Vegetable Food: Most of Diet - They must have algae growing in the tank or receive plenty of algae supplements.
Meaty Food: Some of Diet - In tanks where there is a low copepod population, feed mysis and other high quality marine flesh. Brine shrimp is a poor substitute unless gut loaded right before feeding or if it is Artemia.
Feeding Frequency: Several feedings per day - Feed 2 to 3 times a day in addition to algae growing on rocks.
The Herald's Angelfish is moderately difficult to keep. Water quality and tank size are important. Keep in mind these angelfish are constant grazers and like tangs, lots of food in equals a lot of bio load, so water quality must be monitored. They need a pH of at least 8.0, and water changes that do not include scrubbing algae off of rock. If the tank is 55 to 60 gallons, a bi-weekly change of 10% to 15% would be good. If your tank is over 100 gallons, then every 3 weeks to a month do a 20% change.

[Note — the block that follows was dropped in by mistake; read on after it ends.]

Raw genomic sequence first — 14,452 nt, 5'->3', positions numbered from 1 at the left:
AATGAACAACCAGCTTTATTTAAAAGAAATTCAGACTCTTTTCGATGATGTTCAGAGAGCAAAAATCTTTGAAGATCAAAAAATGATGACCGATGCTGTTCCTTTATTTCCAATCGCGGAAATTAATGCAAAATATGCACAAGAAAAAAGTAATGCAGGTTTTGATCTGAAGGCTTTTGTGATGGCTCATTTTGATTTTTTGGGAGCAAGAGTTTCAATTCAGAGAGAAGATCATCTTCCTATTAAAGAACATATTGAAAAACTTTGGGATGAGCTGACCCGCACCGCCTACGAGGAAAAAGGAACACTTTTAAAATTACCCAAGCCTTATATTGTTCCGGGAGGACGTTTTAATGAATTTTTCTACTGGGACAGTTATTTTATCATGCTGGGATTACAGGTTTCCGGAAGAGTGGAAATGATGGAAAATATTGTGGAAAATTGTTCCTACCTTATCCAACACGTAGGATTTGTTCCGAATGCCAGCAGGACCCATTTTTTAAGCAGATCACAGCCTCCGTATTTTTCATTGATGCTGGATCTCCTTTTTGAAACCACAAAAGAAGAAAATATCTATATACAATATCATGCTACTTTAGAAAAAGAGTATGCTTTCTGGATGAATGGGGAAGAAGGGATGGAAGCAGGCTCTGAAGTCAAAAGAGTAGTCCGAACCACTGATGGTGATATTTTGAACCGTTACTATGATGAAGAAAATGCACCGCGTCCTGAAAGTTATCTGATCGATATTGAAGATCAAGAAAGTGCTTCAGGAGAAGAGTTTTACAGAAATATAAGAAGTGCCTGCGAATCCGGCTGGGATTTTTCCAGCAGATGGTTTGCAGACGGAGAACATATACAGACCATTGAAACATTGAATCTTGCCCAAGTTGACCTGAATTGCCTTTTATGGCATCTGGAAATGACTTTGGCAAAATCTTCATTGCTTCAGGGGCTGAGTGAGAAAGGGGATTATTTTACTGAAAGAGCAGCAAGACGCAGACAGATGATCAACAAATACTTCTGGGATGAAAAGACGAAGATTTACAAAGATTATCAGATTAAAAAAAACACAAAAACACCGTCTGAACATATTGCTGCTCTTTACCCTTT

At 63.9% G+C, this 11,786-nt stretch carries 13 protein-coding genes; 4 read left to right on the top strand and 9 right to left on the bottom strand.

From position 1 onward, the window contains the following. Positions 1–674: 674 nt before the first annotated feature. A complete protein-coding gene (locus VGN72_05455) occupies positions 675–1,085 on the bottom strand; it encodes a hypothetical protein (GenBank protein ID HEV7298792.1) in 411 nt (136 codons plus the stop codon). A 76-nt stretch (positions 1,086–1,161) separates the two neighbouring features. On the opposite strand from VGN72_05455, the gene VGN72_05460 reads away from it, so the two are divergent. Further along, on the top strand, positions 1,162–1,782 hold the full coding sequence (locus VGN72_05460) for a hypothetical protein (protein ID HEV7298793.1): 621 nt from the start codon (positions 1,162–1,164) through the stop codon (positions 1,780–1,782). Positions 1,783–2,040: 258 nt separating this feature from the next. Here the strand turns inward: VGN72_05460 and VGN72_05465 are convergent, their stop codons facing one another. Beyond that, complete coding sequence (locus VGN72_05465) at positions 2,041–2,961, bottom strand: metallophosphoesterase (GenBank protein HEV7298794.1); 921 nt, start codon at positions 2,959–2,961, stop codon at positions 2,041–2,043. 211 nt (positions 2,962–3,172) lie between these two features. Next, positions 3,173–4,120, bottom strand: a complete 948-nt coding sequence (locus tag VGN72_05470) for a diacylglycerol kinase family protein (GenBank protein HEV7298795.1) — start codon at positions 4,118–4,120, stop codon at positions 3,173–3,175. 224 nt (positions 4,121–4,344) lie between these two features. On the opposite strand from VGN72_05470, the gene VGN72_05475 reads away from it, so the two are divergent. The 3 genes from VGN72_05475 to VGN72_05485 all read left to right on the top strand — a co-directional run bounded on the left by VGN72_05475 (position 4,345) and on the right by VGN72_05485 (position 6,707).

Sudden massive water changes can cause trouble. A suggestion when performing your water changes is to clean one side of the tank at one water change, by vacuuming the rock and sand, then then during the next water change clean the other side the same way. Keeping up with your water testing will tell you when your tank needs a water change.
Water Changes: Bi-weekly - Water changes of 10 - 15% every 2 weeks, or 20% a month, is optimal in keeping nitrates lower and the water clean.
They will do well in a typical reef setting with live rock and plenty of places to hide. The aquarium needs to be at least 6 months old or more to provide all the necessary algae to feed your angelfish. Even juveniles need an established tank. Besides the live rock it is helpful have areas of rubble for the algae to grow on, which will aid in feeding them their needed veggies.